Saab, Electroengine and Boston-Power in Swedish Coalition to Develop EVs
16 December 2009
A Swedish industry-first electric automobile coalition has been established to fuel the advancement of zero-emission, high performance vehicles.
|The ZE Saab 9-3. Click to enlarge.|
Funded by SEK 86 million (approximately US$12 million) from a Swedish Energy Agency grant announced on 10 December, the coalition includes companies from the automotive manufacturing, battery and electric power train sectors. Participating organizations are:
- Saab Automobile AB (automotive engineering and manufacturing)
- Boston-Power, Inc. (lithium-ion batteries)
- Electroengine in Sweden AB (electric power trains)
- Innovatum (project management)
- Power Circle (Sweden’s electric power industry trade organization)
The Saab and Electroengine have already built initial demonstration models of the vehicle—named the ZE Saab 9-3 (ZE for zero emissions). The group plans to build more than 100 additional cars in 2010.
12 million USD is a nice South Bay house.
Posted by: kelly | 16 December 2009 at 04:36 PM
Does this mean that Saab is definitely going to be sticking around for long enough to see this through? This article makes no mention of the fact that Saab may cease to exist before the year is out.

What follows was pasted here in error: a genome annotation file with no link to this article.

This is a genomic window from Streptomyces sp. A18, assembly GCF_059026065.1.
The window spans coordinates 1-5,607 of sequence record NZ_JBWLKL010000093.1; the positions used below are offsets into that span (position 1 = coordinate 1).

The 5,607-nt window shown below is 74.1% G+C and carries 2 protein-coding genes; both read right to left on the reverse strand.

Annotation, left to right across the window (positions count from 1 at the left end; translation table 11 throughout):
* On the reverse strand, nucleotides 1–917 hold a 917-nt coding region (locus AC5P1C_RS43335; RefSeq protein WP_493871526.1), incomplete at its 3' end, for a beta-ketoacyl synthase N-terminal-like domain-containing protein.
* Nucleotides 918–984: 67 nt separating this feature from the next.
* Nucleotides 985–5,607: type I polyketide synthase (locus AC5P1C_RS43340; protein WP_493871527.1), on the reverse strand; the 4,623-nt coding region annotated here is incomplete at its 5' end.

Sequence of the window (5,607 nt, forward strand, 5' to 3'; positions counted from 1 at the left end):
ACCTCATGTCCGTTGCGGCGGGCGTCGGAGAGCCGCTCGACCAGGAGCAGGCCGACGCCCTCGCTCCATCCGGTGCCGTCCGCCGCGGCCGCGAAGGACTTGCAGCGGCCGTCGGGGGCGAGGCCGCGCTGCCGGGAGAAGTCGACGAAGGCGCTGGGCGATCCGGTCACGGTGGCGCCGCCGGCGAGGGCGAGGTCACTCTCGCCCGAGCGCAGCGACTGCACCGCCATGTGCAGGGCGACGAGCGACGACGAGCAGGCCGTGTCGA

Posted by: Peter9909 | 16 December 2009 at 04:44 PM
SAAB may very well become Cbinese within 6 months but the technologies may survive.
More EVs the better.
Posted by: HarveyD | 16 December 2009 at 07:22 PM
Tokyo University of Science has produced a 50Kw SR motor with the same performances, size and weight as the permanent magnet motor used for the Toyota Prius III.
An interesting potentially lower cost solution for future PHEVs and BEVS.
Posted by: HarveyD | 17 December 2009 at 10:35 AM
Raser, AC propulsion and thus Tesla all have inductive motors. Tesla is said to be the size of a "watermelon" and produces enough horsepower to propel their sports car nicely. Three phase induction motors have been proven over a long time and are getting better with each generation.
Posted by: SJC | 17 December 2009 at 03:32 PM
Switched reluctance motors can be made lighter and cheaper and more efficient than induction motors or permanent magnet motors. Highpower electric motors and the required electronics are very expensive in low volumes. TATA needs to get into the business with an automobile and motor engineered for cost rather than acceleration. ..HG..
Posted by: Henry Gibson | 17 December 2009 at 06:33 PM